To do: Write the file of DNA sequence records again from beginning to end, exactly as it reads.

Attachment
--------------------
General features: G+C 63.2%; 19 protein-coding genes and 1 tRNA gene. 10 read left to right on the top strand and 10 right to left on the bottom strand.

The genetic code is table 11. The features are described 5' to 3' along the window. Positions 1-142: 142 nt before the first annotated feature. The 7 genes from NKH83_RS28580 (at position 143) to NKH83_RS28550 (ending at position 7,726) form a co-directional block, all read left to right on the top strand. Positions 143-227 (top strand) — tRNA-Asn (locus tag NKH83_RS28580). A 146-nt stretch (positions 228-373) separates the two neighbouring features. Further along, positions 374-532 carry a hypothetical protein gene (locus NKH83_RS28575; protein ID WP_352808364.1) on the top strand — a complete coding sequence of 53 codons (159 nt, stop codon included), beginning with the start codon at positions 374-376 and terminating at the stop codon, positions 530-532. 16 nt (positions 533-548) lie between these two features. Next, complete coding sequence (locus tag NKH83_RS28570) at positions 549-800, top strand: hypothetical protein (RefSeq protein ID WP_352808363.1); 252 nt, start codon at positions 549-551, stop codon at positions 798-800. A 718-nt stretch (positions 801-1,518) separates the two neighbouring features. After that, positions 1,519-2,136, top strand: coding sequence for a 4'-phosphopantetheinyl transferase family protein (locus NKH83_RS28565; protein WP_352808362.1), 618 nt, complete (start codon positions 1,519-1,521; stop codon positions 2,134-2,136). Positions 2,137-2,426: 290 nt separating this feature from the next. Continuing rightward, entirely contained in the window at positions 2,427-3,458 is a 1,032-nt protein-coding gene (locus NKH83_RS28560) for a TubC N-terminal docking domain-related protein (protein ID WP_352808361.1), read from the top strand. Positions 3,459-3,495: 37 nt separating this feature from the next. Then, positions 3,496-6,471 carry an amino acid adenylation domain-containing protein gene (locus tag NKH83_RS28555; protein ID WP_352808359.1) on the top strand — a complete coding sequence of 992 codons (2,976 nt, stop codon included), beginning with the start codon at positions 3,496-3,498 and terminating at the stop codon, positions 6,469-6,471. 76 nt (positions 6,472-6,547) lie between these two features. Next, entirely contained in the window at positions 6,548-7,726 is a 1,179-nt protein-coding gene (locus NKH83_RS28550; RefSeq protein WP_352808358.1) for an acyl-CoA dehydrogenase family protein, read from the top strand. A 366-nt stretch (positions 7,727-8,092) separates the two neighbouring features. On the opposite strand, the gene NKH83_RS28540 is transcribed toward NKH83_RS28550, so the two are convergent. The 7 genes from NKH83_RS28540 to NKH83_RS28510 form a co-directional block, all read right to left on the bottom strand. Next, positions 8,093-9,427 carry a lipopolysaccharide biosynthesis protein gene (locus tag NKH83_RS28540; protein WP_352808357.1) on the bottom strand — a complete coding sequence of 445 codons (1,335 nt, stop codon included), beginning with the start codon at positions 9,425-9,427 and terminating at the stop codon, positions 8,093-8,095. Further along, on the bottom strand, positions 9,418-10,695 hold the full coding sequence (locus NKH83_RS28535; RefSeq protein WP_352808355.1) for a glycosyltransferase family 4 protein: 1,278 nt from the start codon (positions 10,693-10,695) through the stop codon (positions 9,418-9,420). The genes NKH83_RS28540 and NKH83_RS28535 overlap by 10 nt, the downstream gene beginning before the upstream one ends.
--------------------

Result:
General features: G+C 63.2%; 19 protein-coding genes and 1 tRNA gene. 10 read left to right on the top strand and 10 right to left on the bottom strand.

The genetic code is table 11. The features are described 5' to 3' along the window. Positions 1-142: 142 nt before the first annotated feature. The 7 genes from NKH83_RS28580 (at position 143) to NKH83_RS28550 (ending at position 7,726) form a co-directional block, all read left to right on the top strand. Positions 143-227 (top strand) — tRNA-Asn (locus tag NKH83_RS28580). A 146-nt stretch (positions 228-373) separates the two neighbouring features. Further along, positions 374-532 carry a hypothetical protein gene (locus NKH83_RS28575; protein ID WP_352808364.1) on the top strand — a complete coding sequence of 53 codons (159 nt, stop codon included), beginning with the start codon at positions 374-376 and terminating at the stop codon, positions 530-532. 16 nt (positions 533-548) lie between these two features. Next, complete coding sequence (locus tag NKH83_RS28570) at positions 549-800, top strand: hypothetical protein (RefSeq protein ID WP_352808363.1); 252 nt, start codon at positions 549-551, stop codon at positions 798-800. A 718-nt stretch (positions 801-1,518) separates the two neighbouring features. After that, positions 1,519-2,136, top strand: coding sequence for a 4'-phosphopantetheinyl transferase family protein (locus NKH83_RS28565; protein WP_352808362.1), 618 nt, complete (start codon positions 1,519-1,521; stop codon positions 2,134-2,136). Positions 2,137-2,426: 290 nt separating this feature from the next. Continuing rightward, entirely contained in the window at positions 2,427-3,458 is a 1,032-nt protein-coding gene (locus NKH83_RS28560) for a TubC N-terminal docking domain-related protein (protein ID WP_352808361.1), read from the top strand. Positions 3,459-3,495: 37 nt separating this feature from the next. Then, positions 3,496-6,471 carry an amino acid adenylation domain-containing protein gene (locus tag NKH83_RS28555; protein ID WP_352808359.1) on the top strand — a complete coding sequence of 992 codons (2,976 nt, stop codon included), beginning with the start codon at positions 3,496-3,498 and terminating at the stop codon, positions 6,469-6,471. 76 nt (positions 6,472-6,547) lie between these two features. Next, entirely contained in the window at positions 6,548-7,726 is a 1,179-nt protein-coding gene (locus NKH83_RS28550; RefSeq protein WP_352808358.1) for an acyl-CoA dehydrogenase family protein, read from the top strand. A 366-nt stretch (positions 7,727-8,092) separates the two neighbouring features. On the opposite strand, the gene NKH83_RS28540 is transcribed toward NKH83_RS28550, so the two are convergent. The 7 genes from NKH83_RS28540 to NKH83_RS28510 form a co-directional block, all read right to left on the bottom strand. Next, positions 8,093-9,427 carry a lipopolysaccharide biosynthesis protein gene (locus tag NKH83_RS28540; protein WP_352808357.1) on the bottom strand — a complete coding sequence of 445 codons (1,335 nt, stop codon included), beginning with the start codon at positions 9,425-9,427 and terminating at the stop codon, positions 8,093-8,095. Further along, on the bottom strand, positions 9,418-10,695 hold the full coding sequence (locus NKH83_RS28535; RefSeq protein WP_352808355.1) for a glycosyltransferase family 4 protein: 1,278 nt from the start codon (positions 10,693-10,695) through the stop codon (positions 9,418-9,420). The genes NKH83_RS28540 and NKH83_RS28535 overlap by 10 nt, the downstream gene beginning before the upstream one ends.